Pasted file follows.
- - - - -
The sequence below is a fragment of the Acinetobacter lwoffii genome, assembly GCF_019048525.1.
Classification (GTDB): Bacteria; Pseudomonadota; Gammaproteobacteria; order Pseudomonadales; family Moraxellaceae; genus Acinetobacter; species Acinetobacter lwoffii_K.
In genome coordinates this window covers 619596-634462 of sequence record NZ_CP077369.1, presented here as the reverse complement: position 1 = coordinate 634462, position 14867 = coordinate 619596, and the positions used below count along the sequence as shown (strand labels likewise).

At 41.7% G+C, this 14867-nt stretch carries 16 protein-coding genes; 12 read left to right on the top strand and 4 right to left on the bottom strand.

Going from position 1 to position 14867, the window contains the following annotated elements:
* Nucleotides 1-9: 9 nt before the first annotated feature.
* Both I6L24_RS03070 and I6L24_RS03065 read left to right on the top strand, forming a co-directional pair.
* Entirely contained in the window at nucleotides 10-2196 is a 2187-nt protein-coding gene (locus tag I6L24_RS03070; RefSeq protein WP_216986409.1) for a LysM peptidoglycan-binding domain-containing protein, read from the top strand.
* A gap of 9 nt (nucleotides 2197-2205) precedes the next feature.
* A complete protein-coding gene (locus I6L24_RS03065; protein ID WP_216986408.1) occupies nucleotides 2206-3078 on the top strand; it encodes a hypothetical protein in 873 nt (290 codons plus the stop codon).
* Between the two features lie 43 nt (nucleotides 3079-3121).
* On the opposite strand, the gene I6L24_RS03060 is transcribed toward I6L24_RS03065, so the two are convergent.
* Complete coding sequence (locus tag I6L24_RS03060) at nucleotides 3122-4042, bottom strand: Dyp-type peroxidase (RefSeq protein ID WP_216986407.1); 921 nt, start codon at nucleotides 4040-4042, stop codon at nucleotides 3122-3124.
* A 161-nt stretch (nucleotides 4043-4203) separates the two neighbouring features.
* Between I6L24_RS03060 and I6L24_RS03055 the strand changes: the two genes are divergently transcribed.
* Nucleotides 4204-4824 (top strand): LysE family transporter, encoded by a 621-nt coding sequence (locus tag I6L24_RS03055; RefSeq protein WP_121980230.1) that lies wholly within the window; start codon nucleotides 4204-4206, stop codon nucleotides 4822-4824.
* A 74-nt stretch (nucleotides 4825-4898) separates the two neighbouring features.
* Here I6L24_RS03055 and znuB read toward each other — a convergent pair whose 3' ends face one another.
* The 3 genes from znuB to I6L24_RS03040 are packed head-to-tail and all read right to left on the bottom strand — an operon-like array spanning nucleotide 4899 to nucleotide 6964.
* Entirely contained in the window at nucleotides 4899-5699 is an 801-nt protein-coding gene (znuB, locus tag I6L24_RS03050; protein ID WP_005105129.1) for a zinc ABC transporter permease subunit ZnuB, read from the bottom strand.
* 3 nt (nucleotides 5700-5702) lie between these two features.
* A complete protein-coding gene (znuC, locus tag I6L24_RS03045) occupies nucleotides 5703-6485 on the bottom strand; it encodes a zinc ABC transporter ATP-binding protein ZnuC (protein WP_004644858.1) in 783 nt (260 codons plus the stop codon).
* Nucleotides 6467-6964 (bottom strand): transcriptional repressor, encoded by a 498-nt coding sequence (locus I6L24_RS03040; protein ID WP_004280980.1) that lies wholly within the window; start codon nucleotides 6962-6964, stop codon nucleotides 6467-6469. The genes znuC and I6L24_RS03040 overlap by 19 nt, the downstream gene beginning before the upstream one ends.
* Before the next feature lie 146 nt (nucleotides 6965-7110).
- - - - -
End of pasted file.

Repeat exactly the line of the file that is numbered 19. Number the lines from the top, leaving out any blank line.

* The 3 genes from znuB to I6L24_RS03040 are packed head-to-tail and all read right to left on the bottom strand — an operon-like array spanning nucleotide 4899 to nucleotide 6964.